New Metal-Free Nanoscale Molecular Beacon
A new class of nanoscale molecular beacons, one whose members do not have metal cores, has been developed by Ulrich Wiesner, Ph.D., and his colleagues at the Cornell University. Using well-established polymer chemistry, the Cornell group is able to create spherical silica nanoparticles that incorporate fluorescent molecules, or fluorophores, within their core. The nanoparticles, which Wiesner has named CU dots, have well-defined diameters ranging from 15-30 nanometers.
The CU dots come in a variety of colors that depend on the fluorophore incorporated in the silica core. These nanoscale molecular beacons are more stable and are 20 times brighter than the corresponding fluorophore, though they are not as bright as metal-cored quantum dots and gold nanoshells. In addition, the nanoparticles can be created with reactive chemical groups on their surfaces, which will allow the CU dots to be labeled with antibodies, receptor ligands and other targeting molecules.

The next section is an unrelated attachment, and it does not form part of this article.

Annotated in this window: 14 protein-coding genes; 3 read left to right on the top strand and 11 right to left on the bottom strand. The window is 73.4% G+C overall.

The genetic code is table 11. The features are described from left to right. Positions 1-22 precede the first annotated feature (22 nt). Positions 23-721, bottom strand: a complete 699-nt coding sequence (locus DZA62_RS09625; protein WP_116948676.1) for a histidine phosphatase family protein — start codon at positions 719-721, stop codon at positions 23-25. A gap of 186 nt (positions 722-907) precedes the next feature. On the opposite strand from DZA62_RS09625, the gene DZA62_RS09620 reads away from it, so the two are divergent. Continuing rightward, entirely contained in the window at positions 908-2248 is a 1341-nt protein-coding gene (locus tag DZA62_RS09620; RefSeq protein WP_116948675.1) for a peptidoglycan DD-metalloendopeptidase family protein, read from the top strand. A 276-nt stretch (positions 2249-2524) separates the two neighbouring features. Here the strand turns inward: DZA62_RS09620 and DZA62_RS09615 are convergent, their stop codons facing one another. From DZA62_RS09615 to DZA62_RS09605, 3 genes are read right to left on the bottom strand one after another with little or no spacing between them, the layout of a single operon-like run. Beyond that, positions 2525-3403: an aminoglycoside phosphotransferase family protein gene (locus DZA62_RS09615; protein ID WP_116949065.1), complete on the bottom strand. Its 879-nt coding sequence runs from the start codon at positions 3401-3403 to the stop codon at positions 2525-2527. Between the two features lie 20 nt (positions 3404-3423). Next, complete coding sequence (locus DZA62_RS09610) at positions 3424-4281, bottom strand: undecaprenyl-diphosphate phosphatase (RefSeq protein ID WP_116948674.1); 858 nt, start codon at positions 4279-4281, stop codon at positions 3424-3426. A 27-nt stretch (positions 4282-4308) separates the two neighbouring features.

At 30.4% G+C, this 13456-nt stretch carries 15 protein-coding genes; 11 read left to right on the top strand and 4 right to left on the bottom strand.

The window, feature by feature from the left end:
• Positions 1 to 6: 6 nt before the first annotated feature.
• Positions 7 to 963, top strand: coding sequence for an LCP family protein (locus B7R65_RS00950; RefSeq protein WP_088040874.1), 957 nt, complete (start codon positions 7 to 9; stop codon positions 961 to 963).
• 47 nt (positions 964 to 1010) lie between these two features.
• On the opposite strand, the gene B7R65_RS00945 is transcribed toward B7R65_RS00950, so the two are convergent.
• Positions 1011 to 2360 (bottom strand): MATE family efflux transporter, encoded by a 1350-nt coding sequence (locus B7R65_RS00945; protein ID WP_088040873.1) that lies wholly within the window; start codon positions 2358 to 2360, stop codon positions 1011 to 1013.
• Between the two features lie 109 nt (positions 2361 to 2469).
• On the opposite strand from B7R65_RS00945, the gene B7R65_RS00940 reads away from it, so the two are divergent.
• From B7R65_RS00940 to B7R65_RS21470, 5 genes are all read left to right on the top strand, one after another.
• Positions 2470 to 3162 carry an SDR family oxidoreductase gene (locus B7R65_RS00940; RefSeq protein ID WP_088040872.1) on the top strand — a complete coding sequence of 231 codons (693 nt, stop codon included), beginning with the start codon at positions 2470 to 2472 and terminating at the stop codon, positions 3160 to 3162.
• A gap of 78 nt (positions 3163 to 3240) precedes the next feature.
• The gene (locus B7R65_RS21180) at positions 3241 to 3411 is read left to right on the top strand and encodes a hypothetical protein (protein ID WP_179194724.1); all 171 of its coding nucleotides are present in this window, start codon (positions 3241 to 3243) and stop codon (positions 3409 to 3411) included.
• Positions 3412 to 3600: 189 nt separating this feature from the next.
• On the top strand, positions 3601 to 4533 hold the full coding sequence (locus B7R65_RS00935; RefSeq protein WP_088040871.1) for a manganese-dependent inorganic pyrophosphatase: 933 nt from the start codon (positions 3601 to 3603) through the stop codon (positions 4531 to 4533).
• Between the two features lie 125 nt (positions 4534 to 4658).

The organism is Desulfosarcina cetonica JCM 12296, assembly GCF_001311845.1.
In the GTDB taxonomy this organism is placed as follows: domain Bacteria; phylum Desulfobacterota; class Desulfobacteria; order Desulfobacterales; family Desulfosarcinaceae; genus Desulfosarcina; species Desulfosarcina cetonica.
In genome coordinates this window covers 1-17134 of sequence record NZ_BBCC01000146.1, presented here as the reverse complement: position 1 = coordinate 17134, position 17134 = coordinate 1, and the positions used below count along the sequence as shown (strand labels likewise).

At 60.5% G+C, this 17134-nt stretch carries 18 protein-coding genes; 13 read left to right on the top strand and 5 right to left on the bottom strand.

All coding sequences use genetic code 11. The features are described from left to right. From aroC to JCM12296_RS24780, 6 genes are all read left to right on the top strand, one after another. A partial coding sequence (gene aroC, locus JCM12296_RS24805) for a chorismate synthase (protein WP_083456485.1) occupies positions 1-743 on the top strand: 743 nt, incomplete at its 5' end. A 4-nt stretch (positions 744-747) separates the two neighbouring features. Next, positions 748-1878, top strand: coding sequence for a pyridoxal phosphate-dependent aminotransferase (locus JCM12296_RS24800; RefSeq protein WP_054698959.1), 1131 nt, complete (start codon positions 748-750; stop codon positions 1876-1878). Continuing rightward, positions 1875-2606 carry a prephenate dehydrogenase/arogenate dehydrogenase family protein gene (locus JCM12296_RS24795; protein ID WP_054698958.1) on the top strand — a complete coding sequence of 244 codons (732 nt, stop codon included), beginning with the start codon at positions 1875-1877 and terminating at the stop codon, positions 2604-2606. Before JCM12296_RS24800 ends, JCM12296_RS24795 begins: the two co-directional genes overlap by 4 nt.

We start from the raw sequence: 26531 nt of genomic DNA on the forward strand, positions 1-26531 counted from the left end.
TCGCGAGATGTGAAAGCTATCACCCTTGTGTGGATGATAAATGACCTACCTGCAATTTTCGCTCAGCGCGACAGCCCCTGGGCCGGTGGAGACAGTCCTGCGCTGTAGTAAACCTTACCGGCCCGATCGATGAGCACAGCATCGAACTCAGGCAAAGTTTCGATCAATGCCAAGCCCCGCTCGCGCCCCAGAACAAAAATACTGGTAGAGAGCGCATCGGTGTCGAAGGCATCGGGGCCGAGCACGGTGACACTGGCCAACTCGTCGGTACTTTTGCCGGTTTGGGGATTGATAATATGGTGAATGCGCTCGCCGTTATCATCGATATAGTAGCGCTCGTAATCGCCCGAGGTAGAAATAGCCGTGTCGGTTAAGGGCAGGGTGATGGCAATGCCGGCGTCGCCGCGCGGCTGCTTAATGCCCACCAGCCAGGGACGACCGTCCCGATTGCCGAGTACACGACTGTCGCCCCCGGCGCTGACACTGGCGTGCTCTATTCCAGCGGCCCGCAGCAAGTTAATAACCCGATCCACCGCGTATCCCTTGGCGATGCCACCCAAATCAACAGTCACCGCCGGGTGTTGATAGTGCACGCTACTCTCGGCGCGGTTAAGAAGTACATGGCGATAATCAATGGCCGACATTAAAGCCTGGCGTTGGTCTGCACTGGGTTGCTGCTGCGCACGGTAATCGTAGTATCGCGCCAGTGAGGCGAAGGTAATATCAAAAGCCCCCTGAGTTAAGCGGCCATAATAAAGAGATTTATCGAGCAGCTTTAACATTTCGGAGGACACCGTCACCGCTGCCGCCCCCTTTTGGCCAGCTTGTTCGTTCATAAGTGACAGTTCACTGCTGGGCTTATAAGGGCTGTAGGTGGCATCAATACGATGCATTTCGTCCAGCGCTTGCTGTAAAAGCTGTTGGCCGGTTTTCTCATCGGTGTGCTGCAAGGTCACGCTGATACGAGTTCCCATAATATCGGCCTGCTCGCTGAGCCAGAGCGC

This work, funded in part by the National Institutes of Health, was published in Nano Letters. An abstract of the paper, titled "Bright and Stable Core-Shell Fluorescent Silica Nanoparticles," has not yet appeared on PubMed but can be viewed at the journal's website.